Democrat and Republican plans for a middle class tax cut clash

NOW: Democrat and Republican plans for a middle class tax cut clash

MADISON, Wis. (CBS 58) -- Both Democrats and Republicans want to move forward with a tax break for Wisconsin's middle-class, but each side is offering two very different plans to achieve that goal. 

Republicans and Democrats can agree that they want a tax cut for the middle class, but they cannot agree on how to accomplish that. The GOP tax plan uses the budget surplus to pay for the $340 million it would cost for the tax relief. 

That proposal got its first public hearing on Tuesday where Assembly Speaker Vos testified, but Governor Evers does not support that plan. 

"I don't think I could sign a tax cut of that type where the money going forward is not there," says Gov. Tony Evers (D) Wisconsin. 

Instead, he's offering his own plan. 

"The plan that we will be proposing in the budget is a far superior one," Gov. Evers said. 

Evers' plan, which will be included in the budget, would cut taxes by about $415 million but to pay for it, he wants to cap tax credits for manufacturers as well as shift other funds in the budget. 

Both Evers and state Democrats believe the GOP is not sustainable in the long term. Democrats today introduced a substitute amendment for the GOP tax bill.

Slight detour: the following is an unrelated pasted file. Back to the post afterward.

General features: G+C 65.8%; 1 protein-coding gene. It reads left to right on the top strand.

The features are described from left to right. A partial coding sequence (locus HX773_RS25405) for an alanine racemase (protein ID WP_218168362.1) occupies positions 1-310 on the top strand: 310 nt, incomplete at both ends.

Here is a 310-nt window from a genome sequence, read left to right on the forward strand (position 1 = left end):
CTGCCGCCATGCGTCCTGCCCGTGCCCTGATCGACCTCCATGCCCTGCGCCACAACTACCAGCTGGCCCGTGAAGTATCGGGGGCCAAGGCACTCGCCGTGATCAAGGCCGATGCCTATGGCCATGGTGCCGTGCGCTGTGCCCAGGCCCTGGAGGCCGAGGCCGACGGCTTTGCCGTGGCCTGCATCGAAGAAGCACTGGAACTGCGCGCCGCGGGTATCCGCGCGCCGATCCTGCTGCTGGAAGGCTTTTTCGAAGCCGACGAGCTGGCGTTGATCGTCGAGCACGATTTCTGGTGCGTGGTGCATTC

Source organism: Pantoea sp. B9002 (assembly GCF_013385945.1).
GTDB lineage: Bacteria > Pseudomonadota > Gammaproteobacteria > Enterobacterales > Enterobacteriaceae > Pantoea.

"The Republicans are not funding their plan. They are spending money without funding it. And they're taking this obligation into the future," says Rep. Chris Taylor (D) Madison. 

While Assembly Speaker Robin Vos agrees a tax break is needed, he doesn't think that Governor Evers and the Democrats are going about it the right way. 

"I am glad that Governor Evers is trying to find ways to cut taxes. I think he has one flawed belief, is that he thinks that the only way to reduce taxes on some is to reduce taxes on others. That is something we are never going to accept," says Assembly Speaker Robin Vos (R) - Rochester. 

The Assembly Ways and Means Committee will vote on the GOP tax plan on Wednesday, likely without any of the changes proposed by the Democrats. If it is approved, it could head to the Assembly floor next week for a vote. 

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